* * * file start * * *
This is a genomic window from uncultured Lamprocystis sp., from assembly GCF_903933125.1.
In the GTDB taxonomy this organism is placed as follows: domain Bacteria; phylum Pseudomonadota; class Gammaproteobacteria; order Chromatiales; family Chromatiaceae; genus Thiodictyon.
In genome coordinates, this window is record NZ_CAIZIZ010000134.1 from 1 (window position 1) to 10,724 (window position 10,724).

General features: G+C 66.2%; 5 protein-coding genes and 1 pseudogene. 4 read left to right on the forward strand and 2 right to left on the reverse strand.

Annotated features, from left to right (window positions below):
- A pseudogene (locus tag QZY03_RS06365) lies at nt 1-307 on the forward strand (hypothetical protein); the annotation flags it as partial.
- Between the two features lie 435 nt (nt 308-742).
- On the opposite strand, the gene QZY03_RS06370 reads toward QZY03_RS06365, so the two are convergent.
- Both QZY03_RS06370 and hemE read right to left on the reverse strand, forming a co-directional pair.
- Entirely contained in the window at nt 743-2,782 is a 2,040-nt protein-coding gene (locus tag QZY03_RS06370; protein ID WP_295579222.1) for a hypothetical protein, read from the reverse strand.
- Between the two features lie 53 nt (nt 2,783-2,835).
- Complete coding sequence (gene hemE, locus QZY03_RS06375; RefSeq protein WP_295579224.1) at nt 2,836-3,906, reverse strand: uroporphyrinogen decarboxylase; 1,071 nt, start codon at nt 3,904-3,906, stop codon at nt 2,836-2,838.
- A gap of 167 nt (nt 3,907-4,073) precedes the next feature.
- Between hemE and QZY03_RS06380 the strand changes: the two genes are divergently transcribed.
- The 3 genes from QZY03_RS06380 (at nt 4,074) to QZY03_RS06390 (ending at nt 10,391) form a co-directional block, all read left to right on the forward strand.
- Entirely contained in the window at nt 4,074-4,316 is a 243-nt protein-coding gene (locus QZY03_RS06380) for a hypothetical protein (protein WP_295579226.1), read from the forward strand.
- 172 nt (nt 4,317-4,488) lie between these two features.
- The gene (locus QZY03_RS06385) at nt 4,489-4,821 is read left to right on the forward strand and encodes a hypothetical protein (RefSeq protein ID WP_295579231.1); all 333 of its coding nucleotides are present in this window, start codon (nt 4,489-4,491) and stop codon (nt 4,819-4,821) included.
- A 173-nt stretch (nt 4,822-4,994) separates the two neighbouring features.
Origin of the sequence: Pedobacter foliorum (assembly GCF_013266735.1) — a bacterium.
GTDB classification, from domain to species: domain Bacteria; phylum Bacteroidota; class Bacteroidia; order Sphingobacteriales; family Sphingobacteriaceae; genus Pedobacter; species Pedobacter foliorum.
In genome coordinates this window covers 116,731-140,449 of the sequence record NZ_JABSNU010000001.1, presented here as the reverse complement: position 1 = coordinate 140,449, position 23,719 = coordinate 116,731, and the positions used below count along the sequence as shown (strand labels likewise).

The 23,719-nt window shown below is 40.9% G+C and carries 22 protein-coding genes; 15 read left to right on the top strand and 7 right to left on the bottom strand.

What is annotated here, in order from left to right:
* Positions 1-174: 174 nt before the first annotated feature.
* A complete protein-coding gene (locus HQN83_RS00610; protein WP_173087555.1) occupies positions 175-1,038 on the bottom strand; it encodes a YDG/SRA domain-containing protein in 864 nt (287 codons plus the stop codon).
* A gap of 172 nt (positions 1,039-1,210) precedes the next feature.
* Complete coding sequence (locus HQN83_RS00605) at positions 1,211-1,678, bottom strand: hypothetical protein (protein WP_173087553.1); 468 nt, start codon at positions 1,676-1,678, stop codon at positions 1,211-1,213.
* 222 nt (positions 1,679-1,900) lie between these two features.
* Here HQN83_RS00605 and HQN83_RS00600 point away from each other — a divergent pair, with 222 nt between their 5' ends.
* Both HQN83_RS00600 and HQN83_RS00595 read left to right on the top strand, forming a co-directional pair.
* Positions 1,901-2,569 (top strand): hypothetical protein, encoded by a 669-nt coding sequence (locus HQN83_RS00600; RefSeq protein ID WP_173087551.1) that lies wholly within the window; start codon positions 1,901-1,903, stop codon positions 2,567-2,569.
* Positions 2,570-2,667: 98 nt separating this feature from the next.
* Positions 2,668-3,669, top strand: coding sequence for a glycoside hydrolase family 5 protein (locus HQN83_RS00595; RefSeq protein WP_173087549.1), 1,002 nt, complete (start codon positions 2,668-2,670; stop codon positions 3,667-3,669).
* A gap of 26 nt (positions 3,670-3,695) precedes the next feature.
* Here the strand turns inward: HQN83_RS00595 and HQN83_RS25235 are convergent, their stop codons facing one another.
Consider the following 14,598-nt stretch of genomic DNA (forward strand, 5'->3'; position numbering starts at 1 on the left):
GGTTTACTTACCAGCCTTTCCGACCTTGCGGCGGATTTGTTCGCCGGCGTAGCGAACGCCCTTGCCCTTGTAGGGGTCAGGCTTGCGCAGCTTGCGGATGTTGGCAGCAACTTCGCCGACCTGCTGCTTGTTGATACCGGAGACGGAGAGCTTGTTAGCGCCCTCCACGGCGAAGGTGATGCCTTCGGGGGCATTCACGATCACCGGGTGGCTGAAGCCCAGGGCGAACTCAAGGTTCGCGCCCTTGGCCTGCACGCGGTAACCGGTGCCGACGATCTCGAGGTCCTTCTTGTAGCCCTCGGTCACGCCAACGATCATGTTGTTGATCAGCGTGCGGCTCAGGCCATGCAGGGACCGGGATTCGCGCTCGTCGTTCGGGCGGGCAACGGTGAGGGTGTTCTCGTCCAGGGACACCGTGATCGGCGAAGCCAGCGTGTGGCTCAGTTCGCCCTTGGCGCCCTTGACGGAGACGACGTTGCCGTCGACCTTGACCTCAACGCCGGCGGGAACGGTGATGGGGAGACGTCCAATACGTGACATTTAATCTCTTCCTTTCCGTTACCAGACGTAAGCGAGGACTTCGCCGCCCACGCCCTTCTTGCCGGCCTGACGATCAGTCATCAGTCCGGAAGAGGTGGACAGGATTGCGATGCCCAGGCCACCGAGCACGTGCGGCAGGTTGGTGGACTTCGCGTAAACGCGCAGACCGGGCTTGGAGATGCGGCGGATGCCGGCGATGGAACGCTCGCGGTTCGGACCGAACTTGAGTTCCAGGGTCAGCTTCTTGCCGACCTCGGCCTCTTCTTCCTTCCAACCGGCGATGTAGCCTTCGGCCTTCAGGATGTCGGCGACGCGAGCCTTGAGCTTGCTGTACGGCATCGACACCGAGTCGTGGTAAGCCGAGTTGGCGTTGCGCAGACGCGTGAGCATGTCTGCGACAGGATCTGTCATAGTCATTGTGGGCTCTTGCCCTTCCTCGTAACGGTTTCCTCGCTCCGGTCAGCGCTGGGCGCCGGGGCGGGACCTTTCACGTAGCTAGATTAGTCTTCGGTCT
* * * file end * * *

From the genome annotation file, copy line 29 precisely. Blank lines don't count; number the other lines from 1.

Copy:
* 222 nt (positions 1,679-1,900) lie between these two features.